Brexit, Trump and Putin

A US Senate Intelligence report released Monday notes Russian meddling in the 2016 election is far worse than imagined and continues to this day. This is not news, as this conclusion has been obvious for some time. Yet, seeing an official report gives it more gravitas.

But, it goes much further than influencing a division in American politics. Putin wants to divide and conquer all western democracies. Why? A de-unified western world is far easier for Russia to take advantage of. This is what Putin has done for most of his career dating back to when he first started with the KGB.

Which brings us to Brexit. Trump benefitted from Russian efforts, being involved far more than he lets on, but is it as far as what I believe to be true that he is a compromised asset?  I also believe Putin had a hand in a disinformation campaign leading up to a favorable Brexit vote.

To be frank, just as Trump was involved to some extent with Russian meddling, I would not be surprised if Nigel Farage and Boris Johnson had some level of involvement with such a campaign on behalf of Brexit. I feel both men stirred up the Brexit pot and then bailed when the difficult work began. My guess is they want to ride in white horses to save the day, when things look so bleak.

This a key reason, I believe another Brexit vote is warranted. The British people were just as misled as the US people. I recognize fully linking Russian meddling with Johnsoh (he has been critical of Russia on the spy poisoning) and Farage is a less than reasonable claim. Yet, claiming Russia hard a hand in things, like they have done so in every important European vote, is not.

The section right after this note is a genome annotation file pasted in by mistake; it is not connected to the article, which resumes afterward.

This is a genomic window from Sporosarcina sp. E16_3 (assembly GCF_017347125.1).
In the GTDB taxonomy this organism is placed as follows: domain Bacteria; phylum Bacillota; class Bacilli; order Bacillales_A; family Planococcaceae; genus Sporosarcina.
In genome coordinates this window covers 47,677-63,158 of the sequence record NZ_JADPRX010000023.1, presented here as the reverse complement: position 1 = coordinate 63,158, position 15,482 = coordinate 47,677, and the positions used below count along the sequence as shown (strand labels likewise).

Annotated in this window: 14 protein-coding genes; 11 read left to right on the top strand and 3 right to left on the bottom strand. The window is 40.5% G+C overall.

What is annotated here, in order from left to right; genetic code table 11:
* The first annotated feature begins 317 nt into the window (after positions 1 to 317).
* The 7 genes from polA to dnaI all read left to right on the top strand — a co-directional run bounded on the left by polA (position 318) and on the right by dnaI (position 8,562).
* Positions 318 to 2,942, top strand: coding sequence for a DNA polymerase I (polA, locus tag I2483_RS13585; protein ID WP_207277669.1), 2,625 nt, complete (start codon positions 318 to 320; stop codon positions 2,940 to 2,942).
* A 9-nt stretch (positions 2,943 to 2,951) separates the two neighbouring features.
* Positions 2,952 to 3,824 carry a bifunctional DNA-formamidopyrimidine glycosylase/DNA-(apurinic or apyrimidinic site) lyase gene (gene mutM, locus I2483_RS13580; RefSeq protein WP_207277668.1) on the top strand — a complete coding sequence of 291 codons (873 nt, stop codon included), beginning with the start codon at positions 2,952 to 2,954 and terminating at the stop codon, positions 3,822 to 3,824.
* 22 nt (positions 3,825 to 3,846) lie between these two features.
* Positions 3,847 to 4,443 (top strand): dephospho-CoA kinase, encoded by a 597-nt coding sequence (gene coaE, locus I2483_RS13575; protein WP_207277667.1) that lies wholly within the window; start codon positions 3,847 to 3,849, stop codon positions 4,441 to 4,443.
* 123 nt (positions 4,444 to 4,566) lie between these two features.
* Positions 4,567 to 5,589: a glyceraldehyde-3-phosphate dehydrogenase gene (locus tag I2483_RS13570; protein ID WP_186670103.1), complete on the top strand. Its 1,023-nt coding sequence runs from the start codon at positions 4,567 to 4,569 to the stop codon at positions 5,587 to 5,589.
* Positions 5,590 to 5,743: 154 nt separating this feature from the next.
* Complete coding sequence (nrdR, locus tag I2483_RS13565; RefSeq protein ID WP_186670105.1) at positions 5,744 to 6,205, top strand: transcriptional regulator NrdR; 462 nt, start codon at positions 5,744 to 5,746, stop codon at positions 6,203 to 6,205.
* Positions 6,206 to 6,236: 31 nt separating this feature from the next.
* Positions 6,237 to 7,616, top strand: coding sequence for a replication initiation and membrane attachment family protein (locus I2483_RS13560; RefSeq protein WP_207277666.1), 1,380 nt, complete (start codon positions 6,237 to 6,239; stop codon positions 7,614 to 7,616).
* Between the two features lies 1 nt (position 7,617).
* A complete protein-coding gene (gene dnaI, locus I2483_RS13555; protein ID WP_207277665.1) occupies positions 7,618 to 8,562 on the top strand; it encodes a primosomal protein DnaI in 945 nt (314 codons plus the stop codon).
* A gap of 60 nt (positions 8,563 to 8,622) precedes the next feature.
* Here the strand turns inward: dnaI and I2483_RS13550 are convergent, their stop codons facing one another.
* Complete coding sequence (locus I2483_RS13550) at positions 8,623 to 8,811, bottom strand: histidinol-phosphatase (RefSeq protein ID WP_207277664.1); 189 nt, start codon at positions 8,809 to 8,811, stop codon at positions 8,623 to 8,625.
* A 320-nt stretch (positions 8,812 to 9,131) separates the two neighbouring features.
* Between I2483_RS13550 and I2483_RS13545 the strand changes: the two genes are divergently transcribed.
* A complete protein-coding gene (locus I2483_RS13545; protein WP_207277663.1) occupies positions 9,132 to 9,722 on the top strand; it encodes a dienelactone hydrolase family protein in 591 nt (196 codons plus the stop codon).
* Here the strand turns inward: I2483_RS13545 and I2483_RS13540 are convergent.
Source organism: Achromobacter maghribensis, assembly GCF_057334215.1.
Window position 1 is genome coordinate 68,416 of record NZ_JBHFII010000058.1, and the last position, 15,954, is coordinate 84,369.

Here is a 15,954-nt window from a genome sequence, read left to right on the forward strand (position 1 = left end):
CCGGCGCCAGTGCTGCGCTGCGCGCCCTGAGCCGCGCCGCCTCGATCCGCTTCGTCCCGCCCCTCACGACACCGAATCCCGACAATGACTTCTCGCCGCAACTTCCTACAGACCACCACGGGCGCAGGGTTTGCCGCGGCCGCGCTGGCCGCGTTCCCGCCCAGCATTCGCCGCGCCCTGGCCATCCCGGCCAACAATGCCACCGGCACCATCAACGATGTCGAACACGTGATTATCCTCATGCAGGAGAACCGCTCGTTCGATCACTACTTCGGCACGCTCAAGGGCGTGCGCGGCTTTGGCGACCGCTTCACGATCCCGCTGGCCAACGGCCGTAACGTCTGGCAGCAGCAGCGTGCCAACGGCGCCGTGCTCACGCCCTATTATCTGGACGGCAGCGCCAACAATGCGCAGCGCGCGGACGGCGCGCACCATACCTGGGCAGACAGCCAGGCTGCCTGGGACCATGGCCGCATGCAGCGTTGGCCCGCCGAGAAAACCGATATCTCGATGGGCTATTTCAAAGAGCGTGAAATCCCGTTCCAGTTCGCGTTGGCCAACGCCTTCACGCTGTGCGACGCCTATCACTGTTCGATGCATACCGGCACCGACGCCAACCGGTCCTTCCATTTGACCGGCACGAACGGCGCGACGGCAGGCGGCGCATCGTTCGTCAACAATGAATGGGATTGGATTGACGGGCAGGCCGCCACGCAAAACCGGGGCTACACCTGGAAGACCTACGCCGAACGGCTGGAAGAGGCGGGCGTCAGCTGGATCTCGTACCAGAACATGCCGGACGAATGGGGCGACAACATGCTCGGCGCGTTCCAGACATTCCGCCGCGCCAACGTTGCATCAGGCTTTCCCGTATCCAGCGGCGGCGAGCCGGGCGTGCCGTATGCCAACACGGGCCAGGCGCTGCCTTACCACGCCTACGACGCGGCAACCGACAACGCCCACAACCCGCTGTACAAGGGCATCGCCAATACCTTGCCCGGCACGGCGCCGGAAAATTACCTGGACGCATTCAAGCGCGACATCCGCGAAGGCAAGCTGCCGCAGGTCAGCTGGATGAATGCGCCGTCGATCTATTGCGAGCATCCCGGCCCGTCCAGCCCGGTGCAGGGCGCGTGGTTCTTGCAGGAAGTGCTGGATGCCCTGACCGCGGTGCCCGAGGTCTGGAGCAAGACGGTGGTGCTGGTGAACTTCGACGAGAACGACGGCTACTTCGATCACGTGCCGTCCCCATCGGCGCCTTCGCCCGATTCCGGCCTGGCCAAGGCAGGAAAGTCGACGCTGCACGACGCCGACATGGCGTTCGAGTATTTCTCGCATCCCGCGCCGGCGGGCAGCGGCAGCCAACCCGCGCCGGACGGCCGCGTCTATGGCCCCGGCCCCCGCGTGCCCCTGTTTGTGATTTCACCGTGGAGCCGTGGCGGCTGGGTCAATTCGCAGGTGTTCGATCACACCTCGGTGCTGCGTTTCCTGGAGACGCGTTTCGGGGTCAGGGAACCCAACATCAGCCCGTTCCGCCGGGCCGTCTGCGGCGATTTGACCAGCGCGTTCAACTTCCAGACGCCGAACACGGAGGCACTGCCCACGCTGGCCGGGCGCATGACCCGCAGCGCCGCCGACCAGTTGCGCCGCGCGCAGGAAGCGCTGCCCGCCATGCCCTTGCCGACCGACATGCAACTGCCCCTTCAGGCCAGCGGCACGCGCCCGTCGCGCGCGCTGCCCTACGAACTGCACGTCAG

So, Prime Minister call for another Brexit vote and this time make sure it uses real data. It is that important.


33 thoughts on “Brexit, Trump and Putin

  1. Well, what I can say to that is, Americans are finally getting a taste of the medicine they’ve forcefully, often bloodily, been shoving down the 3rd World’s throat for quite some time, particularly since the end of WWII. Enjoy, people, it could be worse… and it will be worse yet. As for Brexit, the Brits need their own comeuppance also, for their collusion with the US military behemoth. Maybe, just maybe, there is a “Force” in the universe that dispenses justice, even if it seems mighty slow to respond at times. I’ve been waiting impatiently for this debacle of predatory capitalism for many long years – no crocodile tears from me over the downfall of the Hegemon.

    • Sha’Tara, you are person of strong opinions. My main concern is about people being affected by decisions not based on good faith discussions and information. Putin cleverly guides the arguments to inflame people’s fears for his own purpose.